Explore UT Southwestern
Investigations into cancer, neuroscience, heart disease and stroke, and many other fields keep UT Southwestern at the forefront of medical progress.
The GammaPod delivers higher doses of radiation to a narrowly targeted area, meaning breast cancer patients will have fewer treatments over shorter periods of time.News Releases
As one of the premier academic medical centers in the nation, UT Southwestern trains the physicians, medical scientists, and health care professionals of the future.
Dale Okorodudu, M.D., believes it's vital for improving health care equity and providing positive role models for children of all races.News Releases
We’re one of the world’s top academic medical centers, treating more than 60 subspecialties, several of which are consistently ranked among the nation’s best by U.S. News & World Report. Appointments: 214-645-8300
Her great-grandmother volunteered in groundbreaking cholesterol research at UT Southwestern Medical Center. Now, 9-year-old Zoe Allen is benefiting from that decision.MedBlog
The story of UT Southwestern is one of phenomenal growth, fueled by exceptional people with an extraordinary vision: to establish an academic medical center second to none.
2019 Heart Walk participant grateful to walk again
She thought she had just days to live, but now Mary Beaumont is climbing mountains and walking to raise awareness of heart health.
All in the family: A love for nursing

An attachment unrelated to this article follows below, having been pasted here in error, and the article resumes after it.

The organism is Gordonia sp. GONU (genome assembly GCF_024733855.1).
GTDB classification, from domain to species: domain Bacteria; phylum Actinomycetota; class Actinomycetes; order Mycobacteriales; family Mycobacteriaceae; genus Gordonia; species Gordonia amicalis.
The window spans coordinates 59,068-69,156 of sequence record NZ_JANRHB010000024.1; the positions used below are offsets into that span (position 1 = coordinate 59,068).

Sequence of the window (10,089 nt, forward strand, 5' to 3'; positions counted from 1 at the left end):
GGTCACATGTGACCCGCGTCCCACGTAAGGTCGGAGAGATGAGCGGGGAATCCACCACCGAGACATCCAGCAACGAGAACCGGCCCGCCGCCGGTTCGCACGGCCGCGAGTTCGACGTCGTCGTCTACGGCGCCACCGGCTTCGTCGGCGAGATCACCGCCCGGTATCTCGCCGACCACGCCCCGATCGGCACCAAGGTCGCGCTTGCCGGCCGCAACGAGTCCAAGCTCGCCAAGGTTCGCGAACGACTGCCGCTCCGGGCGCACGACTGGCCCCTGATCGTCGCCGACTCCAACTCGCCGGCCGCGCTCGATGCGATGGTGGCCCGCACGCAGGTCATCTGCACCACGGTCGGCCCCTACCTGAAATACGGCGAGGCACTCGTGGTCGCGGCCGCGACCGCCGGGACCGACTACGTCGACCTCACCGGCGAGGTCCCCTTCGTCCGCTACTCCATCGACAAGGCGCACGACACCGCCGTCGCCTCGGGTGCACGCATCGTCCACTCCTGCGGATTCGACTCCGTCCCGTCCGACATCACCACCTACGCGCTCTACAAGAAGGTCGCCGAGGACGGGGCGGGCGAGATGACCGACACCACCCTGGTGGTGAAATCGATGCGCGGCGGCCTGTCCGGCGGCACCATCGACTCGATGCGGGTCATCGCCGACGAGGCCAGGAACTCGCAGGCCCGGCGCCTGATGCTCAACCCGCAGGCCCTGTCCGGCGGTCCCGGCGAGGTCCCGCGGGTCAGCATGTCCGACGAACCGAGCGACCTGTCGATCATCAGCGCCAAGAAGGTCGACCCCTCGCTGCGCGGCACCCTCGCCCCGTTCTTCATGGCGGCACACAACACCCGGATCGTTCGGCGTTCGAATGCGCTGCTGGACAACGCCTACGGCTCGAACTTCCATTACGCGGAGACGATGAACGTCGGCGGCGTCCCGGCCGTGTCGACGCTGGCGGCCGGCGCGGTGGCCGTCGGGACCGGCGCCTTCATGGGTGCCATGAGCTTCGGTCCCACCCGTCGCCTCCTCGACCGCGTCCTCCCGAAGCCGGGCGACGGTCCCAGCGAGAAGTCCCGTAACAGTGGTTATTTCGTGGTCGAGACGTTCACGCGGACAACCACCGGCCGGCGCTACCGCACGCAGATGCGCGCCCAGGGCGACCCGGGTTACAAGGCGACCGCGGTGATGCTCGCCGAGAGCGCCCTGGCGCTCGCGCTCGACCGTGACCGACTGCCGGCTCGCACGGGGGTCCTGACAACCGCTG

It's not every day two people in a family have the same job. Imagine having six. That’s the reality for UT Southwestern’s Susan Huckaby. Serving others as Registered Nurses is a passion for the Huckaby household.
Largest high schools in Texas required to report all concussions to UTSW
The biggest public high schools in Texas are required to report all sports concussions to a central database as part of one of the nation’s largest statewide endeavors to track brain injuries in youth athletics. The project is a partnership between UT Southwestern and the University Interscholastic League.
Woman tackles autoimmune disorder with loved ones by her side
Courtney Runyon was filling her 30s with adventure when she noticed her body slowly shutting down. Within months she was paralyzed from the neck down. After intensive treatment and rehabilitation at UT Southwestern, Runyon regained much of what she lost and is now getting ready to hike 500 miles across Northern Spain.